From a sales perspective and an income perspective the market is tight and flat in Cape Town but De Waterkant does still seem to be the shining light in a flat market. We have sold around R60 million worth of apartments to date and there’s a couple more in negotiation as we speak. The fallback position, as we’ve always told shareholders, is that it will be a short term rental market. We currently have around 20 apartments at Cape Quarter and now new ones on Napier Street. These are let out at about 70% occupancy for the past 12 months, which was the most difficult 12 months in the sector. So all in all, all efforts are being undertaken on Old Cape Quarter. It’s a major project for Tower but we are extremely excited. One of the things to advise shareholders of is the end date is still set for March 2021. However, we do expect to have the retail tenants and the office tenants up and trading by Christmas of next year so we’ll get Christmas trade, which we have not budgeted for as yet, which is exciting.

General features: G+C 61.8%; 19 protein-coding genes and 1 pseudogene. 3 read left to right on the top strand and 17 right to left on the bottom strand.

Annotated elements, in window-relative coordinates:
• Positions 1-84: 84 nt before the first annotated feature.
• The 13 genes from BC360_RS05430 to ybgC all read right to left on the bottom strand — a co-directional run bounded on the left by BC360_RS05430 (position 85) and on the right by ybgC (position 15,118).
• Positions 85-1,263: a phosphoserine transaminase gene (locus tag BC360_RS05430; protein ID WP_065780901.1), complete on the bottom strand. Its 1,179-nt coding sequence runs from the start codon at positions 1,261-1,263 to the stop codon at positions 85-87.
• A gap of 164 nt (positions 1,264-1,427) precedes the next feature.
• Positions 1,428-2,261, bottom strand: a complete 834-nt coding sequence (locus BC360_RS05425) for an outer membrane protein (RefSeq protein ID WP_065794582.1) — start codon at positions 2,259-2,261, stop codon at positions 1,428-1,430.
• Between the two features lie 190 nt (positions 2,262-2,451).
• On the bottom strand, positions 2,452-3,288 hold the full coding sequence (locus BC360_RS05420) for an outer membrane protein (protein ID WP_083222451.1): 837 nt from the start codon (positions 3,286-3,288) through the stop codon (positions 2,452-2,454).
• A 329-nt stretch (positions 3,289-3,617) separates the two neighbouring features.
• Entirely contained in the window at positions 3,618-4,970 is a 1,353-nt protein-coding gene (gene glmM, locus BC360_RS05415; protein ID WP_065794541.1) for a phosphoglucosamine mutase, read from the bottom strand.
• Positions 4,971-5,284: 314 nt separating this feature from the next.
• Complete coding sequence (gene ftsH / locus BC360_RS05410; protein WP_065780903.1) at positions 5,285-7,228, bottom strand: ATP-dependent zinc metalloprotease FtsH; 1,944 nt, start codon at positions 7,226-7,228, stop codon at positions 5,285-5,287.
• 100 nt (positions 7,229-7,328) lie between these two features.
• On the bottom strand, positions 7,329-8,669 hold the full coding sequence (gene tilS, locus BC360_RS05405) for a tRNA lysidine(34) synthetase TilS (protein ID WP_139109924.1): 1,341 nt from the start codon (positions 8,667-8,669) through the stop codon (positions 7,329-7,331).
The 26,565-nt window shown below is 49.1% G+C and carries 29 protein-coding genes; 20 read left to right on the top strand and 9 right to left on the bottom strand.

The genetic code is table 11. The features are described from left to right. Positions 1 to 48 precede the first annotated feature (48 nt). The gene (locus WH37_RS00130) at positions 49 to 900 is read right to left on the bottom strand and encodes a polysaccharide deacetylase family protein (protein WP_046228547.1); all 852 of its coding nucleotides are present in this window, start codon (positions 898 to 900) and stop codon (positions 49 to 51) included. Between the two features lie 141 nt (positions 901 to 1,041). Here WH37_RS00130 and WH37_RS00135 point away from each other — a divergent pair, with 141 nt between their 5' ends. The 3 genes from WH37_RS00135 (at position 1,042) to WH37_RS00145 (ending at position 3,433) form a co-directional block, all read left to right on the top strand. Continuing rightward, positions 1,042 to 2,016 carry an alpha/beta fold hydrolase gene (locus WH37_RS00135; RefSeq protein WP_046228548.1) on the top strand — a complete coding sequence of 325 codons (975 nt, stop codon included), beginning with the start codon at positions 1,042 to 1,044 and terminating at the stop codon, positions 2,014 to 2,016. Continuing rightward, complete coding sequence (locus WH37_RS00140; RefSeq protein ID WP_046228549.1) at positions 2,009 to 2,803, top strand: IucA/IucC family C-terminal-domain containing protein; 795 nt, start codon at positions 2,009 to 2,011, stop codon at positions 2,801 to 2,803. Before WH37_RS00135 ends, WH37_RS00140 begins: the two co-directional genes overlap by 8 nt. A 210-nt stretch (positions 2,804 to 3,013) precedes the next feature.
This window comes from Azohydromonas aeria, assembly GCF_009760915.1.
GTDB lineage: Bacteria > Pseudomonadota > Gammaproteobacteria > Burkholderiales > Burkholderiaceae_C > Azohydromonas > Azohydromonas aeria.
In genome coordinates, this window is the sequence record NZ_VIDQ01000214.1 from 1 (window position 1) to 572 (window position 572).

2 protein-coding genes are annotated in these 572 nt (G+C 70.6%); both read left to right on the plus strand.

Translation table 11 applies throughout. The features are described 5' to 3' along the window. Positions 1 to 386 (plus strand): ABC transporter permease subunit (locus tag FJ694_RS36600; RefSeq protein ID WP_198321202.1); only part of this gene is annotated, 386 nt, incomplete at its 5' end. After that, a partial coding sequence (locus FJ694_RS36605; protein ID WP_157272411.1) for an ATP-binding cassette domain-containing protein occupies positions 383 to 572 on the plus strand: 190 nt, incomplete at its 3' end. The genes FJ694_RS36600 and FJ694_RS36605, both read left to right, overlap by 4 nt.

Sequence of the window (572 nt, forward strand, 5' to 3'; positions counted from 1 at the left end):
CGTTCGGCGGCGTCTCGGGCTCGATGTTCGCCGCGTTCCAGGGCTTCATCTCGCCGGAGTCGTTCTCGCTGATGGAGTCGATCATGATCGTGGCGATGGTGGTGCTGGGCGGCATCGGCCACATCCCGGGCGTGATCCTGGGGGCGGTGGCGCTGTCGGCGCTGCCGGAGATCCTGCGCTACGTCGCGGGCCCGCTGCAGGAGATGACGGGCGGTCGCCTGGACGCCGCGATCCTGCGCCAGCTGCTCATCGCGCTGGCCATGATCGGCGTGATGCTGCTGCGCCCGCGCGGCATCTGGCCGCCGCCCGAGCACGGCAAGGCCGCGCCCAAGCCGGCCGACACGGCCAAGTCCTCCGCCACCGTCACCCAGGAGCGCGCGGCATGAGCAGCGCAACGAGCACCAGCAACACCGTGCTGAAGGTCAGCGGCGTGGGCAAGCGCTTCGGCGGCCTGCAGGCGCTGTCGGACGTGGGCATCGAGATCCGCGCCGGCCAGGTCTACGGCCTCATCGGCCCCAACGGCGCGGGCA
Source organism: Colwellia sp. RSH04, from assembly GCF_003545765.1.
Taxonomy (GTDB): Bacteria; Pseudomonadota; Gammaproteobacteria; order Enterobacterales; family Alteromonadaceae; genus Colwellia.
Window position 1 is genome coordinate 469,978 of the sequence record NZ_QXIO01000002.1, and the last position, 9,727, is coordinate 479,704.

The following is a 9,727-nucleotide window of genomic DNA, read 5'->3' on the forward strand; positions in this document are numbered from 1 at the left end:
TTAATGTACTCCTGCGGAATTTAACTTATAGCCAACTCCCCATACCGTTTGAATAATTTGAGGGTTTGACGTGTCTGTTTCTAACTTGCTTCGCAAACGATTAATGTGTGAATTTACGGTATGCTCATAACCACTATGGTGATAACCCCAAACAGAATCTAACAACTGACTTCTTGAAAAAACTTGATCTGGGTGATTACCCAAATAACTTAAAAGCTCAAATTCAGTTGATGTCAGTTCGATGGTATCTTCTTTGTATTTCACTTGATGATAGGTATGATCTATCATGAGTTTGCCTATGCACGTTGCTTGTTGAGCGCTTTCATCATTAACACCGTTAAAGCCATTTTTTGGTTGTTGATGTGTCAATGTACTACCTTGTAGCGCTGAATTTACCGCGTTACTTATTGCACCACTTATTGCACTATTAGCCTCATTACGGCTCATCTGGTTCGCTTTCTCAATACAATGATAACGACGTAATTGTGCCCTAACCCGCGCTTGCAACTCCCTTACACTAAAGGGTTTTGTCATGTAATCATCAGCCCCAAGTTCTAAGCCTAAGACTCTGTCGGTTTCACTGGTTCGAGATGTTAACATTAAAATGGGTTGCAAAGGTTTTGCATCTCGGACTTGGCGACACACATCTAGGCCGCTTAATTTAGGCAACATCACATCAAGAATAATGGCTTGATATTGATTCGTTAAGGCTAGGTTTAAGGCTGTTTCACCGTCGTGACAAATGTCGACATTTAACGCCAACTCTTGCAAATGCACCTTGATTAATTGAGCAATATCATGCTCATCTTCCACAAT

From a Deloittes perspective and the renewal of Deloittes, that ends 30th of October of next year so we’ve got just over one year left. There’s a full team approach to that. The management of Old Cape Quarter or the letting of old Cape Quarter and the letting of Deloittes is being done in conjunction with each other so we can ensure that we replace the rental that Deloittes are currently paying, which has obviously escalated above market over the past 10 years of their lease agreement. We have some good traction so far with bigger office users. Our intention is to break up the space into one or two big office users, to have a section, probably a floor of shared workspace and then smaller offices paying higher rentals. Deloitte’s currently occupy around six thousand square meters so it’s a nice, chunky space for us to work with. There has been significant progress which we hope to update you on as and when we sign a large users.

The format of this of this newsletter will be every quarter and I hope to update you on both Deloittes and Old Cape Quarter as we proceed.

Tower Property Fund is moving its offices to the sixth floor of the Sunclare building. We’ve been in Rondebosch for the last number of years but we’re moving to a Tower building on the sixth floor. We didn’t renew the lease of a call centre which occupied the full floor. The call centre was just a bit hard on the building.